Erick ‘Son of Erick’ Erickson left CNN to go to an outfit more suited to his ideology and skill level. So, now, Mr. Erickson is writing columns for Fox News. His first column demonstrates everything you need to know about wingnut welfare. Consider his opening:
The editors of the New York Times often come across as school girls at a Justin Bieber concert when it comes to the Democrats. Thursday, they upped their school girl skirt just a bit more for the Democrats.
There are people in the world called editors. Editors do things like nix paragraphs like the one quoted above. In fact, they nix whole columns if their premise is that the New York Times editorial staff prefers the Democratic agenda to the Republican one. Everyone already knows that.
But we can’t even say that that is the premise of the article. The premise of the article is that the Democrats should follow the advice of the New York Times editorial board and actually try to do something.
The problem is that Mr. Erikson dedicates the next eleven paragraphs of his article to a discussion as varied as a pro-Soviet writer from the 1930’s to the allegation that Poppy Bush had never seen a grocery store scanner before visiting the National Grocers Association convention in Orlando, Florida. In fact, you could say that the column ignores its own premise.
It is only near the end of the piece that Mr. Erickson finally addresses the point.
According to the editors, the Democrats’ should go big on “taxes, guns, education spending, [and] financial regulation.”
Yes, please, act on all those items.
The Democrats in the Senate should raise taxes. House Minority Whip Steny Hoyer (D-Md.) said last year the Democrats needed to raise taxes even on the middle class.
The Democrats should try to pass an assault weapons ban.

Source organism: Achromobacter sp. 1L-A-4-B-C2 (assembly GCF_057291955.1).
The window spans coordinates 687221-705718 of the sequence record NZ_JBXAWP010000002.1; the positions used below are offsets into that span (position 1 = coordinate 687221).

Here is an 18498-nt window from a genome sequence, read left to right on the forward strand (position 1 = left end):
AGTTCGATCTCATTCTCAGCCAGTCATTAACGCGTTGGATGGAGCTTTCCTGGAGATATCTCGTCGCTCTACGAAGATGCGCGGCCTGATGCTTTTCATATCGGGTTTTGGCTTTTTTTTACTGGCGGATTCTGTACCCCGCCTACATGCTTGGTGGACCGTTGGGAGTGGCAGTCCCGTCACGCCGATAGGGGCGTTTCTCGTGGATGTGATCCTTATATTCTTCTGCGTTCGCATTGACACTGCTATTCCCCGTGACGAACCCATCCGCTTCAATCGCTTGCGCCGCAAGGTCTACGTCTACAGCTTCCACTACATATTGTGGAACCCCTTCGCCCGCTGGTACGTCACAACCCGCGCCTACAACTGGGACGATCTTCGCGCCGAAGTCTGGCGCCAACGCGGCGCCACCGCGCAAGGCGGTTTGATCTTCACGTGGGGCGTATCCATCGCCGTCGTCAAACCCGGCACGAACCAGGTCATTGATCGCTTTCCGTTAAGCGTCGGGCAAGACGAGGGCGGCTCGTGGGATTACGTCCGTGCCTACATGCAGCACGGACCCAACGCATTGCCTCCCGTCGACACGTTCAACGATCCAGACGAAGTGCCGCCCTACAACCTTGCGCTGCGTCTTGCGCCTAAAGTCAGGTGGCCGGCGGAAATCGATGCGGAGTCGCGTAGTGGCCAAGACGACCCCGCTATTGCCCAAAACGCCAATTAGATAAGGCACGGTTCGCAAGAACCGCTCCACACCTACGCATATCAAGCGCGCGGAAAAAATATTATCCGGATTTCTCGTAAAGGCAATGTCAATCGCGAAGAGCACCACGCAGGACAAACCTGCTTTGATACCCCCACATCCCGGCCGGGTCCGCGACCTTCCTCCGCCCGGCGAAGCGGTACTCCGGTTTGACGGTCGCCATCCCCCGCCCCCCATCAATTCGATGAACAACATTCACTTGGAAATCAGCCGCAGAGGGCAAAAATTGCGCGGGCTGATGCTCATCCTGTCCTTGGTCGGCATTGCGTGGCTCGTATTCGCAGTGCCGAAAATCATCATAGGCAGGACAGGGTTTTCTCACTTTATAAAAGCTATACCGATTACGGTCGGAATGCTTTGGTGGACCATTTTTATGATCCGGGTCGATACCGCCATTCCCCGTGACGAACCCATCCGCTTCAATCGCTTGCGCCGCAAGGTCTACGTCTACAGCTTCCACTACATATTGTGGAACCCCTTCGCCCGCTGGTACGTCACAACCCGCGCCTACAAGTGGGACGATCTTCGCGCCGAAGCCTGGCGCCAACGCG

They should try to pass more financial regulations.
They should try it all.
The idea is that vulnerable Democratic senators who are up for reelection in 2014 in states that Romney won will not be too happy and will pay a political price if the Democrats try to take action on any of those items. We could have a debate over that idea, but Erickson doesn’t offer us one. He’s thinks it is self-evidently obvious that, for example, the people of Alaska will be furious if the Democrats pass a more thorough background check for gun purchases, even though 92% of the public supports that. He thinks the people of Louisiana will lose their minds if Congress enacts stronger financial regulations of Wall Street. He thinks the people of Arkansas will flip out if we invest more in education. The people of South Dakota will be furious if we close loopholes in the tax code and lower rates. And he thinks people in North Carolina will never forgive the Democrats if there is any kind of bipartisan immigration reform.
Maybe he is right on one or all of those arguments, but he doesn’t make the case.
The broader problem is that Mr. Erickson doesn’t know how to write a political column. Even the Washington Times wouldn’t publish a column this poorly written and so poorly argued. But you don’t need to be a decent writer to get a big contract from CNN or Fox News. You really don’t. You just have to be on the right side of the aisle and willing to write stuff that appeals to wingnuts.